Tulku is a title similar to Buddha, not a name. It means "an elightened master" or "reborn master" in Tibetan Buddhism. Tarthang is the guy's name. Tulku is his title. He heads the Nringima Institute in Berkeley. I actually met hid daughter a few years ago at the Frankfurt Book Fair where she was talking to publishers about foreign editions of his book (there is some dispensation whereby Tibetan Monks actually can get married).

Also, you might want to add something that someone pointed out to me: there are also close similiarity between Avatar and psychic Jane Roberts' writings...and she lived only a few miles from Harry in Elmira during the time he ran the Scientology mission.

Nice piece by the way.

Best, Eldon Braun





NoteGettin' That New Age Religion: Cults at UT.

By Roahn Wynar

One thing we don't want to worry about when discussing cults on the campus of the University of Texas is the question of definition. Since many group members are bound to be deeply insulted by inclusion of their organization on the "List of Cults" we cannot take the definitions lightly.

The definition we shall use is rather simple: any organization promoting falsifiable notions that directly conflict with physical law shall be identified as a cult. Notice that this definition never mentions mind control, money, charismatic leadership, or isolated living compounds.

Although these things are often coincident with pseudoscientific or supernatural claims made by cult organizations, we do not want to get bogged down in details of group structure or history.

Also this definition serves to exclude groups like the Marine Corps. The Marines exercise isolation and restriction of its members, mind control, has charismatic leaders, and makes its members shave their heads and wear funny clothes. Since the Marine Corps makes no paranormal or pseudoscientific claims, it is not a cult.

The Russian Orthodox Church, however, makes the claim that many "icons" are miraculously weeping tears. This is a falsifiable claim which runs counter to scientific principles and they refuse rigorous investigation in order to hide their obvious lie. Thus the Russian Orthodox Church is a cult although not one we will discuss here.

Catholics? The Vatican currently makes no falsifiable claims known to this author that run counter to basic scientific principles. Even in the miracles involved in beatification and canonization of Saints are so wishy washy that no meaningful test can designed to falsify the claims. Although many small Catholic cults exist, the central church does not make the cultic cut.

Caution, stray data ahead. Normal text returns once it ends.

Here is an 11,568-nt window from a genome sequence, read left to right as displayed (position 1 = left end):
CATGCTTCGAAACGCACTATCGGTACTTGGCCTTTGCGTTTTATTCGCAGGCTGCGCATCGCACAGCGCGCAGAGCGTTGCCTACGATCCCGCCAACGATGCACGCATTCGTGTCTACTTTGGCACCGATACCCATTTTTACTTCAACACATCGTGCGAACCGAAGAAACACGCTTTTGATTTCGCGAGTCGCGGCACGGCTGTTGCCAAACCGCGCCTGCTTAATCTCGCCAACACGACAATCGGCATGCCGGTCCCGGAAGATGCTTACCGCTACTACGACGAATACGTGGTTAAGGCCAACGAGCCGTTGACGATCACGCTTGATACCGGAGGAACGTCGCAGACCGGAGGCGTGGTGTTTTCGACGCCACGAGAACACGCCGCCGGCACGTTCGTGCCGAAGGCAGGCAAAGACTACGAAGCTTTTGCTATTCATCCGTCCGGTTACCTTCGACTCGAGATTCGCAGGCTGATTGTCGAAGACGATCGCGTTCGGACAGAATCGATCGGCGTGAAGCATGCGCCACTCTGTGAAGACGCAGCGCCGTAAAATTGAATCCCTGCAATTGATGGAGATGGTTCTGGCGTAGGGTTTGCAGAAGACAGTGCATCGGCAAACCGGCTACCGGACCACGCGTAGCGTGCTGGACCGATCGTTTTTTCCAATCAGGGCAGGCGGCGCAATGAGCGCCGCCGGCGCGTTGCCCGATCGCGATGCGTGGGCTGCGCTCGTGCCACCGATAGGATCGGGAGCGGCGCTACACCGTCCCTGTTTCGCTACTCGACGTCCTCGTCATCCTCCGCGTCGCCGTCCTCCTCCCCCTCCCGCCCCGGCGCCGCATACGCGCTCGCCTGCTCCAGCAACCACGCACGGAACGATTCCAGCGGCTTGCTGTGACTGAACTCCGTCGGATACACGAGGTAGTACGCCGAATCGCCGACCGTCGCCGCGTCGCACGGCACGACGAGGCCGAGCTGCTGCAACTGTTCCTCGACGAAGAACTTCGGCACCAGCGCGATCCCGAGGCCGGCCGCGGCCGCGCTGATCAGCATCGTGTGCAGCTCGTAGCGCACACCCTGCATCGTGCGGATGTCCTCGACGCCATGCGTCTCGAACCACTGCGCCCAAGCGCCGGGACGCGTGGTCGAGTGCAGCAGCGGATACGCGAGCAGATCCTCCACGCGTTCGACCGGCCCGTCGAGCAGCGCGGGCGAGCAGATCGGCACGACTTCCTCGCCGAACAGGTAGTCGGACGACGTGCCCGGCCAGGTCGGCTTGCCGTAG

Okay. So how about cults at U.T.? There are many, but we will discuss only our four favorites. In our list below we first discuss the central pseudoscientific or supernatural claim the organization makes and then will we comment on the group itself.




Avatar - We have no way of knowing how many people are connected to Avatar, which we like to call "Scientology Lite." It is promoted by the Texas Union Informal Class Program as "Living Deliberately" and "Transitioning Old Paradigms."

It is the creation of Harry Palmer, an ex-Scientologist mission leader from Elmira, New York. After ripping off as many New Yorkers as he could with Scientology, Palmer got sick of sending all the money upstream to higher levels of the CoS [Church of Scientology] and decided to branch out on his own.

Apparently this happens often to CoS and they even have a word for it. Avatar is a "squirrel" organization. Avatar makes its money by sell-ing various courses, books, and tapes that explain all kinds of nutty ideas about the true nature of consciousness. It is this claim to a special understanding of consciousness that firmly puts them in the cult category.

Unlike most cults, Avatar seems to have a participation limit. Palmer realized that sucking all the blood out of a few egregiously stupid people is more trouble than it's worth. Sometimes they sue (Palmer was sued by former Scientologists). Palmer decided a good living can still be made by just sucking a little blood out of many slightly stupid people. Thus he created the more palatable New Age product called Avatar.

Much of the CoS structure still remains. Avatar has a hierarchy of training that promises to deliver more the higher one goes. Each step of Avatar is made by executing "Rundowns," just like its mother, CoS. Avatar's self assurance that they have discovered a systematically engineered method to optimize your mind is deeply reminiscent of Hubbard's similar claim in Dianetics.